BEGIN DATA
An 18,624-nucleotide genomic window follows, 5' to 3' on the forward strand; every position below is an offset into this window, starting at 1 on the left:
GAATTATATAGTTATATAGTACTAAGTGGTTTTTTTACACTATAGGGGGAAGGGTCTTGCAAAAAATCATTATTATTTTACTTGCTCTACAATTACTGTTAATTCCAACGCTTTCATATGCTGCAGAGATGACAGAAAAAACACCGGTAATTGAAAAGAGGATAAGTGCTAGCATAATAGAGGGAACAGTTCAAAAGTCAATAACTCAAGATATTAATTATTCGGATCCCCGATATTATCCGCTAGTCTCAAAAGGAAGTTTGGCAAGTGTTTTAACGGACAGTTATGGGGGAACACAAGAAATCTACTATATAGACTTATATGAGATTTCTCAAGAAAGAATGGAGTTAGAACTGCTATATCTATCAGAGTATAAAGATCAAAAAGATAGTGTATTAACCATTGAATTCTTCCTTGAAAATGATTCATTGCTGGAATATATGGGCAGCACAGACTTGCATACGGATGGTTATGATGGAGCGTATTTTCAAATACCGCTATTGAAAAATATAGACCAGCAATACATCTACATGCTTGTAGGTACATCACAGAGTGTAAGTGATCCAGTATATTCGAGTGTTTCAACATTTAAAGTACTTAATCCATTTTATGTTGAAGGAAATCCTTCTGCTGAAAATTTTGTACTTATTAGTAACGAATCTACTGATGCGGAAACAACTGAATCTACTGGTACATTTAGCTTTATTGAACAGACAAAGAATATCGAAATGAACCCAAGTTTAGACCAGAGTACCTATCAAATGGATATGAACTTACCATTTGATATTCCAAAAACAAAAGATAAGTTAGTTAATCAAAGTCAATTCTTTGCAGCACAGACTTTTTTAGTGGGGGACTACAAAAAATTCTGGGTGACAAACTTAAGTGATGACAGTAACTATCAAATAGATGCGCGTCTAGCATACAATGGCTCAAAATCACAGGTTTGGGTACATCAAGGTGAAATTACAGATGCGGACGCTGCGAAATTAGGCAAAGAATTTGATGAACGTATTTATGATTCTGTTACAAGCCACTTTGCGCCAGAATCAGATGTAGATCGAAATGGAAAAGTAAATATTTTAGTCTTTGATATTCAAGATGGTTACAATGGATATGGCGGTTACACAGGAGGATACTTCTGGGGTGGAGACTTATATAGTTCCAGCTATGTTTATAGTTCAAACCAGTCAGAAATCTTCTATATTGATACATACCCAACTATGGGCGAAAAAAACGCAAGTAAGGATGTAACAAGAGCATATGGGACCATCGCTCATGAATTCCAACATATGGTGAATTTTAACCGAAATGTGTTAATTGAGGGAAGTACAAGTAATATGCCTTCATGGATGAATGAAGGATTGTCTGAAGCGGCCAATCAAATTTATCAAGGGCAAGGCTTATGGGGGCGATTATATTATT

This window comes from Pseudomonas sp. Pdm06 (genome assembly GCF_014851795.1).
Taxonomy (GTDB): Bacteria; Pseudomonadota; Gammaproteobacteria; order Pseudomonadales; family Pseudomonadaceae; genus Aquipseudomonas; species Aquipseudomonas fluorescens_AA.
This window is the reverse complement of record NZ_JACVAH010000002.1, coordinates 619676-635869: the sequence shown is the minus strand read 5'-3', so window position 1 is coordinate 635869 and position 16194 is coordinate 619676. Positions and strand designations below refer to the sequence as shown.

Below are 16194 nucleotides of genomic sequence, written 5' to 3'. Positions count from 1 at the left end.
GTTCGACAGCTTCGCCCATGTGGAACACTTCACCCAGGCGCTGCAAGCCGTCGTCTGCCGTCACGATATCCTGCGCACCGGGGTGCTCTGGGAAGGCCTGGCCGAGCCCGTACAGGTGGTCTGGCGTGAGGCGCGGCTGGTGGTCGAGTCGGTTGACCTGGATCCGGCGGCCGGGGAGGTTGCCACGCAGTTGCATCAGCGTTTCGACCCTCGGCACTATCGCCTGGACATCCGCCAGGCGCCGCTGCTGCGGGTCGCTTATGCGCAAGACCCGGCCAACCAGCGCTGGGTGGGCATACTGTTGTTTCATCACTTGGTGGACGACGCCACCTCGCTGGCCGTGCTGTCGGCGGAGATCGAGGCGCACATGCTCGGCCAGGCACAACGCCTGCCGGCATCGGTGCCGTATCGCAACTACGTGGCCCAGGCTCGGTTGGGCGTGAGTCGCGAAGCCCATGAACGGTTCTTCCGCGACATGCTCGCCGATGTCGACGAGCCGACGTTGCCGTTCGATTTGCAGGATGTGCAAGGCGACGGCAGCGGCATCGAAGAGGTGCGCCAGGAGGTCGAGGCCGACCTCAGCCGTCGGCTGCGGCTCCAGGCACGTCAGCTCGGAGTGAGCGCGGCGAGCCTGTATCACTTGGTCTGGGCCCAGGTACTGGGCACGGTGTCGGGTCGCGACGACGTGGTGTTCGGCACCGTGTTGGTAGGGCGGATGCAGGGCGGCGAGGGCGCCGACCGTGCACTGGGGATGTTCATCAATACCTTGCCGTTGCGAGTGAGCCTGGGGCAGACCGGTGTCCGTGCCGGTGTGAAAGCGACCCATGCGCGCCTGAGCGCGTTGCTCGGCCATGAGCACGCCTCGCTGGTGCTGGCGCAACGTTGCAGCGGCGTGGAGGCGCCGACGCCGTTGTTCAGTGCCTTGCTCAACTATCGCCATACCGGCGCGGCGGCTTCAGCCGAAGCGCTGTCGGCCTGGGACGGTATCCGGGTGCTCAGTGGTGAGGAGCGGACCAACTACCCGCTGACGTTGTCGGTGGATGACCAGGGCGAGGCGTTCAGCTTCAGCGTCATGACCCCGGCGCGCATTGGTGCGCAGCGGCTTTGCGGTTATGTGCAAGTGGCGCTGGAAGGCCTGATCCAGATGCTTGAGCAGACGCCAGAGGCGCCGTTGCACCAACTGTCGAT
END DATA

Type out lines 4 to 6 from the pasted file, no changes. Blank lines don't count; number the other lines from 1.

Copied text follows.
Taxonomy (GTDB): Bacteria; Pseudomonadota; Gammaproteobacteria; order Pseudomonadales; family Pseudomonadaceae; genus Aquipseudomonas; species Aquipseudomonas fluorescens_AA.
This window is the reverse complement of record NZ_JACVAH010000002.1, coordinates 619676-635869: the sequence shown is the minus strand read 5'-3', so window position 1 is coordinate 635869 and position 16194 is coordinate 619676. Positions and strand designations below refer to the sequence as shown.

Below are 16194 nucleotides of genomic sequence, written 5' to 3'. Positions count from 1 at the left end.